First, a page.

Apple announced on Thursday that iPhones and iPads will soon begin identifying and reporting photographs of child sexual abuse when they are uploaded to the company’s online storage in the United States, a move that privacy activists say raises issues.
In an online article, Apple stated, “We aim to help safeguard children from predators who use communication tools to recruit and exploit them, as well as limit the distribution of child sexual abuse material (CSAM).”
According to Apple, new technology will allow software on Apple mobile devices to compare abusive photos on a user’s phone to a database of known CSAM images provided by child safety organisations, and then flag the images as they are uploaded to the company’s online iCloud storage.
Several digital rights organisations, on the other hand, claim that the changes to Apple’s operating systems offer a potential “backdoor” into devices that might be used by governments or other entities.
Apple replies that it will not have direct access to the photographs and emphasises the privacy and security measures it has implemented. Unless the image is determined to contain depictions of child sexual abuse, the matching of photos will be “powered by a cryptographic method” to ascertain “whether there is a match without exposing the outcome,” according to the Silicon Valley-based tech giant.According to an Apple statement, such photographs will be reported to the National Center for Missing and Exploited Children, which collaborates with law enforcement.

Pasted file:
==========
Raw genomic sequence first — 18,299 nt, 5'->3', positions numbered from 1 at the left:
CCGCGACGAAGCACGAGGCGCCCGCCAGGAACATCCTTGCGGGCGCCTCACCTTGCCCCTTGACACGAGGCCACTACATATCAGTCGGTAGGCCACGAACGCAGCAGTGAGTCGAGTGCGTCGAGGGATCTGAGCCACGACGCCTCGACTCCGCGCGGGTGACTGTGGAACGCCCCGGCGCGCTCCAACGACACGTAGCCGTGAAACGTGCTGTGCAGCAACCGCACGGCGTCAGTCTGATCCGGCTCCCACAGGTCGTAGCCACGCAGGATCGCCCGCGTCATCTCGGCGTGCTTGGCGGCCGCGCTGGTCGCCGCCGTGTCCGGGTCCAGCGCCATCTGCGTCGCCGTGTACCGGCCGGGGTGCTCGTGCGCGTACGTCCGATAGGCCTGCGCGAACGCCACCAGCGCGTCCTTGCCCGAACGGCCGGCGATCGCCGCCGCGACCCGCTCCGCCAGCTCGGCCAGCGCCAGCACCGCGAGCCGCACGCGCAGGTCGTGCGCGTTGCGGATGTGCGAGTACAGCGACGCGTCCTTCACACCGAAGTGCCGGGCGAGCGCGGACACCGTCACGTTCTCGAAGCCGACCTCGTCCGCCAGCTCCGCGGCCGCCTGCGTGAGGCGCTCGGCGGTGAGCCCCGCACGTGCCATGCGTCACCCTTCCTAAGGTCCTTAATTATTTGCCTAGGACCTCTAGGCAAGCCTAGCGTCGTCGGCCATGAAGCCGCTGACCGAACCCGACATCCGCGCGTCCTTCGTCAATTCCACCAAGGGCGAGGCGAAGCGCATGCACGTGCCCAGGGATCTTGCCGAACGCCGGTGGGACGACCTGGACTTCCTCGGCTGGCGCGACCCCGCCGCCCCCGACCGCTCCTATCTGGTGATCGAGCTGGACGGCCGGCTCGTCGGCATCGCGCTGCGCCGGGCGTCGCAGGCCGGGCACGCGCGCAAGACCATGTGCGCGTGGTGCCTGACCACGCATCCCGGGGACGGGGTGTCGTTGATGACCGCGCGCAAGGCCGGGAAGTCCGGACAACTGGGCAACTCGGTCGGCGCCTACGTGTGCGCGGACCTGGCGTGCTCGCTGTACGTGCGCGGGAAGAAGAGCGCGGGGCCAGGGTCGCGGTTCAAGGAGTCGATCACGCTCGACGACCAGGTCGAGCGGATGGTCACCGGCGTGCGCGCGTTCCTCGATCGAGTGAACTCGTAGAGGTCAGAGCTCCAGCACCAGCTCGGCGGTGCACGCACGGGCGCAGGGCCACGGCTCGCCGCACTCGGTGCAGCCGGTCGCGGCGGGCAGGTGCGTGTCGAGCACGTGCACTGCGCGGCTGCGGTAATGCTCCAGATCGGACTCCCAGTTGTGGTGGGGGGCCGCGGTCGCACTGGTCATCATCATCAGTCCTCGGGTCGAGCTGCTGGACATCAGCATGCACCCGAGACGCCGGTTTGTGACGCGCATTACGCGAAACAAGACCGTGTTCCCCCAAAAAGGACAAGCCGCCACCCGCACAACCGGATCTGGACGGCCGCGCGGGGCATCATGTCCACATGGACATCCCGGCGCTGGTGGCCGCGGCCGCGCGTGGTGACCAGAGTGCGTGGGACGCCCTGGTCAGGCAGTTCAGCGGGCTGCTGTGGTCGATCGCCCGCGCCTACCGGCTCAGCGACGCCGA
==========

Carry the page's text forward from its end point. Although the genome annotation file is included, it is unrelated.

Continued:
“Apple’s compromise on end-to-end encryption may appease government agencies in the United States and abroad, but it is a shocking about-face for users who have relied on the company’s leadership in privacy and security,” wrote India McKinney and Erica Portnoy of the digital rights group Electronic Frontier Foundation in a blog post.
According to Apple, the new image-monitoring feature is one of a set of features coming to Apple mobile devices. In a statement, Apple announced that its texting software, Messages, will utilise machine learning to recognise and alert children and their parents when they receive or send sexually inappropriate photographs. “The photo will be obscured and the youngster will be cautioned when receiving this type of information,” Apple added. Despite pressure from politicians and authorities to acquire access to people’s data in the name of preventing crime or terrorism, Apple has created a reputation for safeguarding privacy on its devices and services